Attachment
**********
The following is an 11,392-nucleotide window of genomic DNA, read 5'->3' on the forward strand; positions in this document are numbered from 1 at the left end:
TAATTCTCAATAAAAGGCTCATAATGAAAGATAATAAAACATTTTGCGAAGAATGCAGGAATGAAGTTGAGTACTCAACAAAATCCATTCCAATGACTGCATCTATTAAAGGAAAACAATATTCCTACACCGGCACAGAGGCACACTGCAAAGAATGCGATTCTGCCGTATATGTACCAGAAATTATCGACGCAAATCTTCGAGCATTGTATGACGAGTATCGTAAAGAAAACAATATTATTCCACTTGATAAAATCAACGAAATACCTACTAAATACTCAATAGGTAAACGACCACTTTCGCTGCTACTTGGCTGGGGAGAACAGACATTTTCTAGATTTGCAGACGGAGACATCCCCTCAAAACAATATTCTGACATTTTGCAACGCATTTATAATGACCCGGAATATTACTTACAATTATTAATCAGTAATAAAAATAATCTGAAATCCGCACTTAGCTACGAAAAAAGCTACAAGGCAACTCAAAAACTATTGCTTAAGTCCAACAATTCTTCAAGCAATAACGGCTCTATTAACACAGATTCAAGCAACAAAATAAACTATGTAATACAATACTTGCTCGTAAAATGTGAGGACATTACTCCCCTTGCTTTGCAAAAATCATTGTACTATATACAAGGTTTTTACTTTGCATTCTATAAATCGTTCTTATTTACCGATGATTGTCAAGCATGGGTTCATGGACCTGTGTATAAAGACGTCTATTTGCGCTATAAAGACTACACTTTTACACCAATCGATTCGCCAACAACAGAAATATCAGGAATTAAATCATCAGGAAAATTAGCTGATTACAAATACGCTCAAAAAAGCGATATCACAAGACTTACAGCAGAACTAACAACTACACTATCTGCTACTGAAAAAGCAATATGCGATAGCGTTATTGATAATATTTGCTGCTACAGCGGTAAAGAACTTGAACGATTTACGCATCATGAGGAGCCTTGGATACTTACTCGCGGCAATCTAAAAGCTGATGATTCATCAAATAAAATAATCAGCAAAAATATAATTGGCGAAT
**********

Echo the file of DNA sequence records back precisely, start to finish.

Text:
The following is an 11,392-nucleotide window of genomic DNA, read 5'->3' on the forward strand; positions in this document are numbered from 1 at the left end:
TAATTCTCAATAAAAGGCTCATAATGAAAGATAATAAAACATTTTGCGAAGAATGCAGGAATGAAGTTGAGTACTCAACAAAATCCATTCCAATGACTGCATCTATTAAAGGAAAACAATATTCCTACACCGGCACAGAGGCACACTGCAAAGAATGCGATTCTGCCGTATATGTACCAGAAATTATCGACGCAAATCTTCGAGCATTGTATGACGAGTATCGTAAAGAAAACAATATTATTCCACTTGATAAAATCAACGAAATACCTACTAAATACTCAATAGGTAAACGACCACTTTCGCTGCTACTTGGCTGGGGAGAACAGACATTTTCTAGATTTGCAGACGGAGACATCCCCTCAAAACAATATTCTGACATTTTGCAACGCATTTATAATGACCCGGAATATTACTTACAATTATTAATCAGTAATAAAAATAATCTGAAATCCGCACTTAGCTACGAAAAAAGCTACAAGGCAACTCAAAAACTATTGCTTAAGTCCAACAATTCTTCAAGCAATAACGGCTCTATTAACACAGATTCAAGCAACAAAATAAACTATGTAATACAATACTTGCTCGTAAAATGTGAGGACATTACTCCCCTTGCTTTGCAAAAATCATTGTACTATATACAAGGTTTTTACTTTGCATTCTATAAATCGTTCTTATTTACCGATGATTGTCAAGCATGGGTTCATGGACCTGTGTATAAAGACGTCTATTTGCGCTATAAAGACTACACTTTTACACCAATCGATTCGCCAACAACAGAAATATCAGGAATTAAATCATCAGGAAAATTAGCTGATTACAAATACGCTCAAAAAAGCGATATCACAAGACTTACAGCAGAACTAACAACTACACTATCTGCTACTGAAAAAGCAATATGCGATAGCGTTATTGATAATATTTGCTGCTACAGCGGTAAAGAACTTGAACGATTTACGCATCATGAGGAGCCTTGGATACTTACTCGCGGCAATCTAAAAGCTGATGATTCATCAAATAAAATAATCAGCAAAAATATAATTGGCGAAT